Rainbow Falls, named for the rainbows that can be seen as the sunlight hits them, used to power a mill that was destroyed by a flood in the 1950s. Area church congregations used to hold baptisims in the pool just above the falls.
The old mill's grinding wheel is still on the canyon floor several feet from the base of the falls.
The canyon floor is strewn with moss-covered rocks, fallen trees, and loosely packed sand that makes for an interesting mile-and-a-half hike. Several bridges, boardwalks, and stone pathways help not-so-avid hikers as they make their way through the canyon.
Many years ago, earthquakes caused giant sandstone boulders to break away from the canyon walls to form natural bridges and mossy habitats for hundreds of critters that call the canyon home.
|It is a little hard to see, but there is a rather large spider web in the foreground of this picture.|
A couple of fallen trees made the perfect support for this bridge.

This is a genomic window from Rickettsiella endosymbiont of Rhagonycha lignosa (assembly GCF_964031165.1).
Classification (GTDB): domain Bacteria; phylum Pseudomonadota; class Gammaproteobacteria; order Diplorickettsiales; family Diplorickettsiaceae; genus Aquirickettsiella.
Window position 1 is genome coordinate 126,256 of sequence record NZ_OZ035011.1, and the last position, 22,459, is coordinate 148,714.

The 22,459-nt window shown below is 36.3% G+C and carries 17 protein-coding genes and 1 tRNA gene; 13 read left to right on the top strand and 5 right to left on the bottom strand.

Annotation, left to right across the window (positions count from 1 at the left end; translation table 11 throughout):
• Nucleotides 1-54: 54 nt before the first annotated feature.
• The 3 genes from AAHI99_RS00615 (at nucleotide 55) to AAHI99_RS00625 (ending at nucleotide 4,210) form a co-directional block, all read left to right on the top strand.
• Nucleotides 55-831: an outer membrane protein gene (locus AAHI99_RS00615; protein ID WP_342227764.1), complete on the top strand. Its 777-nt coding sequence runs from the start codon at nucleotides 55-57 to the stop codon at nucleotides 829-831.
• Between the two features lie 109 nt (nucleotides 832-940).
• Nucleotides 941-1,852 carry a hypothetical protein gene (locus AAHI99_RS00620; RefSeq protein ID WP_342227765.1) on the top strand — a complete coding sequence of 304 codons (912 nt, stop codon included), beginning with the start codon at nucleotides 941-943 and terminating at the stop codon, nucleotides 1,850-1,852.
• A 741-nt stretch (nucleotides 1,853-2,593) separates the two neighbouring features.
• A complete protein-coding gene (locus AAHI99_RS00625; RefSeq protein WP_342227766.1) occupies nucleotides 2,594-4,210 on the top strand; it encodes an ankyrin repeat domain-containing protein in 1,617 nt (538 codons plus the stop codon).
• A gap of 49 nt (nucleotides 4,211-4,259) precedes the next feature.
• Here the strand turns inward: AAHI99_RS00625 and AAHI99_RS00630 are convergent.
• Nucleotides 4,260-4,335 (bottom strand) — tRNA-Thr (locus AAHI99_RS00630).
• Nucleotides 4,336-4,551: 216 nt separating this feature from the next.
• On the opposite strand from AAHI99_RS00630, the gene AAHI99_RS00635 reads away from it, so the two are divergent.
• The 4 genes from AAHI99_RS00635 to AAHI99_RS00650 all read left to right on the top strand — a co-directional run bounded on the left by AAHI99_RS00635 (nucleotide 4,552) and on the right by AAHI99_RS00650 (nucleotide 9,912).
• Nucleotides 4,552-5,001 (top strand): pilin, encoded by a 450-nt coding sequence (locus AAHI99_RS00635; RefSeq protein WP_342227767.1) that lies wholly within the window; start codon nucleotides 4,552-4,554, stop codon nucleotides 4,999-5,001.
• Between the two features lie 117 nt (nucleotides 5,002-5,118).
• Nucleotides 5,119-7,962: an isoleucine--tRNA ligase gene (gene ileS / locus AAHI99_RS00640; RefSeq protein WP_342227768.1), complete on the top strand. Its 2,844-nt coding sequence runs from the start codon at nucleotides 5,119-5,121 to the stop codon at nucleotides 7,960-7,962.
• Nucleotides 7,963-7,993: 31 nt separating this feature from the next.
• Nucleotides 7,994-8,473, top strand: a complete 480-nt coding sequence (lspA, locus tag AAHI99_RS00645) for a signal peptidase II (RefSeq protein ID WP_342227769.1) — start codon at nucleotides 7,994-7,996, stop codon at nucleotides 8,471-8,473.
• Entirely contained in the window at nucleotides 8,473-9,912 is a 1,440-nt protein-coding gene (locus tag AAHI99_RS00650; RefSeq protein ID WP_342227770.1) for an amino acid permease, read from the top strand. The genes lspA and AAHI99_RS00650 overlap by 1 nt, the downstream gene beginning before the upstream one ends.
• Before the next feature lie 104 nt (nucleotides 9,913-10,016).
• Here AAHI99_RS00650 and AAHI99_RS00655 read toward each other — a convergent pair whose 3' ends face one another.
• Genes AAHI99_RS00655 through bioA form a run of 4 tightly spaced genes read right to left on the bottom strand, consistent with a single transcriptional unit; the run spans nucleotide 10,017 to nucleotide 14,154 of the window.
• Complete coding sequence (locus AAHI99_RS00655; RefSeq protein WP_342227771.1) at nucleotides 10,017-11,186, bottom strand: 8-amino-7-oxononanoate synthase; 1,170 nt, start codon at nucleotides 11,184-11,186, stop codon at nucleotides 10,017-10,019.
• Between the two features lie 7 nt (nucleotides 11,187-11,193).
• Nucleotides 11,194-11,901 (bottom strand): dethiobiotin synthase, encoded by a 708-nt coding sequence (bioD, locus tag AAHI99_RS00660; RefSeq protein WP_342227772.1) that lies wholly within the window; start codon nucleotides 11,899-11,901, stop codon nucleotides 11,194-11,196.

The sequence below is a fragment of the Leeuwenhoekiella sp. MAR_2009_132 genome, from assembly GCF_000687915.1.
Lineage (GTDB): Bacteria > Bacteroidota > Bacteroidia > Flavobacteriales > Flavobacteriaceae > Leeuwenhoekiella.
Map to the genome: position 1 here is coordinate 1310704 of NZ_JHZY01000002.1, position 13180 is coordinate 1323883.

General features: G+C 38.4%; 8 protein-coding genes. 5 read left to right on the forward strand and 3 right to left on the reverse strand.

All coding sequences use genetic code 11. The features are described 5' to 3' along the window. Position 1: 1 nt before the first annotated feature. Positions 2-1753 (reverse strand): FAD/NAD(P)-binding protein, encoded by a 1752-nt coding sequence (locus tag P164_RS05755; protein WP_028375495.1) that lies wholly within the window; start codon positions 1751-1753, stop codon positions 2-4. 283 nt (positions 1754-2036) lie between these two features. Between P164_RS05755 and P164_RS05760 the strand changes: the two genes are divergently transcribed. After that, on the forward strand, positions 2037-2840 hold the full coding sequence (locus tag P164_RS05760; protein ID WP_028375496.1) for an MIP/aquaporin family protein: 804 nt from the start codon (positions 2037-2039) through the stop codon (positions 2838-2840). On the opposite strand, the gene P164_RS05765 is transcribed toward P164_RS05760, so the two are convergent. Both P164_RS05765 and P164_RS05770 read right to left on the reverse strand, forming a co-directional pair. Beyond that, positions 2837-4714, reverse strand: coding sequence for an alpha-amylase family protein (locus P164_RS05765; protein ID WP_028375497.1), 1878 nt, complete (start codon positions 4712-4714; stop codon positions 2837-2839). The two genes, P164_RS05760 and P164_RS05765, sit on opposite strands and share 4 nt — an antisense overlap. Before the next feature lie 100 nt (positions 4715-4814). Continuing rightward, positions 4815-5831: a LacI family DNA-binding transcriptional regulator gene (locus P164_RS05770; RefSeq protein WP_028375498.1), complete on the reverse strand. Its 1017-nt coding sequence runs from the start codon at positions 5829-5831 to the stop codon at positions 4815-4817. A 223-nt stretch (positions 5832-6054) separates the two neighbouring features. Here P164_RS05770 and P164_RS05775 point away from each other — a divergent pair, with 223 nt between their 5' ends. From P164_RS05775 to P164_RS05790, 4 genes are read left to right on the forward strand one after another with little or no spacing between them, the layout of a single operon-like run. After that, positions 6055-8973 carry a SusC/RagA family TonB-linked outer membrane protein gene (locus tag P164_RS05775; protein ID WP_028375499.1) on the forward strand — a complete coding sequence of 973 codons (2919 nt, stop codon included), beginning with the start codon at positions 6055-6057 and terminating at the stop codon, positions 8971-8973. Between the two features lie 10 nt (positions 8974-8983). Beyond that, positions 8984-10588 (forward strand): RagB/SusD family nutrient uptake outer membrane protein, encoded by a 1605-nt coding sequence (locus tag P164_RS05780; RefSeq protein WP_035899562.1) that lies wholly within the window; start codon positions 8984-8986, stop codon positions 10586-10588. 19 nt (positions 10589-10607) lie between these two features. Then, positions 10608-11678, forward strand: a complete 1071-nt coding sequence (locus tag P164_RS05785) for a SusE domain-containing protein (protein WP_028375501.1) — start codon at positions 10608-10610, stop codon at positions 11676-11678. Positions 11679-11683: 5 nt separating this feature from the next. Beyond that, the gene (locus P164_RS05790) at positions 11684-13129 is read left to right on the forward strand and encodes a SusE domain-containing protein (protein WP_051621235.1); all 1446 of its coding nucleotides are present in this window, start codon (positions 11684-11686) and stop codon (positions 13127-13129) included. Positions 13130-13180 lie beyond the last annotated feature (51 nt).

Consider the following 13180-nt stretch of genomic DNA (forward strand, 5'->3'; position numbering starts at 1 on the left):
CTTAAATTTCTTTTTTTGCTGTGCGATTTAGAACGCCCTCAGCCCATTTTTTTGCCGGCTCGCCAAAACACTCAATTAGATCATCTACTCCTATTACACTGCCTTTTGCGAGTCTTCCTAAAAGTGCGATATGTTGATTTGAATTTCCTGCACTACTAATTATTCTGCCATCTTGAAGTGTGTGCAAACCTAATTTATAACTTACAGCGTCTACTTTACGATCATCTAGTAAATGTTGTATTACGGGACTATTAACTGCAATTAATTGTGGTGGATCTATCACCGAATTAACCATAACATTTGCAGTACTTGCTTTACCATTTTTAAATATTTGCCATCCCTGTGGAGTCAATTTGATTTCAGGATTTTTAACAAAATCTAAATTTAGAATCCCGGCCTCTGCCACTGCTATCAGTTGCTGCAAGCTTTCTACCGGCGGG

The boys had a great time finding "secret paths" that led to hidden treasures.
Some paths were easily traversed while others were a tight squeeze.
When we reached this bridge we knew we were almost to the end of our canyon journey.
The Witches' Cavern, home to the largest colony of Dismalites in the canyon, was just around the bend. We were unable to take the night tour to see these glowworm-like creatures because we were there on the wrong day. The night tours are on Fridays and Saturdays. That's okay, because now we have to go back to see the Dismalites!!
Before we made our ascent out of the canyon we took one last look at beautiful Rainbow Falls.
When you visit Dismals Canyon be sure to bring along extra shoes and a change of clothes because you will get dirty - VERY dirty! We were so dirty that we decided to get a fast food dinner and head straight to our room at the Holiday Inn Express in Florence, Alabama.
It looks like #2 can't wait to get started on tomorrow's adventure!